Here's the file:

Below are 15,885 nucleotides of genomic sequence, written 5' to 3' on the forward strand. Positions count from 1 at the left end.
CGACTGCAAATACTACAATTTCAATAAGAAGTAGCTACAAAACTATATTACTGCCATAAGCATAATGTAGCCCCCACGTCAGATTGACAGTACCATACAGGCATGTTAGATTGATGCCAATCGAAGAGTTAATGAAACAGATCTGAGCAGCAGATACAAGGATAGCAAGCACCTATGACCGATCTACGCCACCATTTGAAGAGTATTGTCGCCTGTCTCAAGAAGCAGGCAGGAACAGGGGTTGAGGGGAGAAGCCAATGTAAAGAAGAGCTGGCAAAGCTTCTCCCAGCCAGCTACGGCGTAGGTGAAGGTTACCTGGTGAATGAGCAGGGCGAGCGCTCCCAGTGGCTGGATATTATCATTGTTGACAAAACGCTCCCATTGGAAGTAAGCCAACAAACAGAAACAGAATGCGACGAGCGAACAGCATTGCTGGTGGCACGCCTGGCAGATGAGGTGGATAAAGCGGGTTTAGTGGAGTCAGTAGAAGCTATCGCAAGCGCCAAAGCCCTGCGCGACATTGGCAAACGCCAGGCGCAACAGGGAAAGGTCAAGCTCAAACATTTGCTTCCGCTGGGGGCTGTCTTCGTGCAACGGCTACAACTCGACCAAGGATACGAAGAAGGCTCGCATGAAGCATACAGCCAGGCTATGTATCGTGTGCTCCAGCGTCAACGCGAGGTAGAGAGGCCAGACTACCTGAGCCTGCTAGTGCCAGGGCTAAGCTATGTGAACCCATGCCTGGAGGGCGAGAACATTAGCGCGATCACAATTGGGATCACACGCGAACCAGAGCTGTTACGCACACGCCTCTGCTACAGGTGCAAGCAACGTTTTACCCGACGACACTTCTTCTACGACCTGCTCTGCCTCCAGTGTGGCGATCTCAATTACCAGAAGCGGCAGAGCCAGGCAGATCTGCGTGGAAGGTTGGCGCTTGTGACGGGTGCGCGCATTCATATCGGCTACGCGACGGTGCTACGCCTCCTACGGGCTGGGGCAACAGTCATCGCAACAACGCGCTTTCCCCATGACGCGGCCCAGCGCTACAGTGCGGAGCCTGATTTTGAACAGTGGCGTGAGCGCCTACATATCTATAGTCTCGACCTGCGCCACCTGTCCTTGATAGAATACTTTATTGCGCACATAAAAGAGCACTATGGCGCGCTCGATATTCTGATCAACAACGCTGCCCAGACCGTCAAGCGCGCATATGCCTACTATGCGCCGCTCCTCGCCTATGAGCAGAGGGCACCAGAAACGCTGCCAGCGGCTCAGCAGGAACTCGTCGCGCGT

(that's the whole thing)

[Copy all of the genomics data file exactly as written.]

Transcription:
Below are 15,885 nucleotides of genomic sequence, written 5' to 3' on the forward strand. Positions count from 1 at the left end.
CGACTGCAAATACTACAATTTCAATAAGAAGTAGCTACAAAACTATATTACTGCCATAAGCATAATGTAGCCCCCACGTCAGATTGACAGTACCATACAGGCATGTTAGATTGATGCCAATCGAAGAGTTAATGAAACAGATCTGAGCAGCAGATACAAGGATAGCAAGCACCTATGACCGATCTACGCCACCATTTGAAGAGTATTGTCGCCTGTCTCAAGAAGCAGGCAGGAACAGGGGTTGAGGGGAGAAGCCAATGTAAAGAAGAGCTGGCAAAGCTTCTCCCAGCCAGCTACGGCGTAGGTGAAGGTTACCTGGTGAATGAGCAGGGCGAGCGCTCCCAGTGGCTGGATATTATCATTGTTGACAAAACGCTCCCATTGGAAGTAAGCCAACAAACAGAAACAGAATGCGACGAGCGAACAGCATTGCTGGTGGCACGCCTGGCAGATGAGGTGGATAAAGCGGGTTTAGTGGAGTCAGTAGAAGCTATCGCAAGCGCCAAAGCCCTGCGCGACATTGGCAAACGCCAGGCGCAACAGGGAAAGGTCAAGCTCAAACATTTGCTTCCGCTGGGGGCTGTCTTCGTGCAACGGCTACAACTCGACCAAGGATACGAAGAAGGCTCGCATGAAGCATACAGCCAGGCTATGTATCGTGTGCTCCAGCGTCAACGCGAGGTAGAGAGGCCAGACTACCTGAGCCTGCTAGTGCCAGGGCTAAGCTATGTGAACCCATGCCTGGAGGGCGAGAACATTAGCGCGATCACAATTGGGATCACACGCGAACCAGAGCTGTTACGCACACGCCTCTGCTACAGGTGCAAGCAACGTTTTACCCGACGACACTTCTTCTACGACCTGCTCTGCCTCCAGTGTGGCGATCTCAATTACCAGAAGCGGCAGAGCCAGGCAGATCTGCGTGGAAGGTTGGCGCTTGTGACGGGTGCGCGCATTCATATCGGCTACGCGACGGTGCTACGCCTCCTACGGGCTGGGGCAACAGTCATCGCAACAACGCGCTTTCCCCATGACGCGGCCCAGCGCTACAGTGCGGAGCCTGATTTTGAACAGTGGCGTGAGCGCCTACATATCTATAGTCTCGACCTGCGCCACCTGTCCTTGATAGAATACTTTATTGCGCACATAAAAGAGCACTATGGCGCGCTCGATATTCTGATCAACAACGCTGCCCAGACCGTCAAGCGCGCATATGCCTACTATGCGCCGCTCCTCGCCTATGAGCAGAGGGCACCAGAAACGCTGCCAGCGGCTCAGCAGGAACTCGTCGCGCGT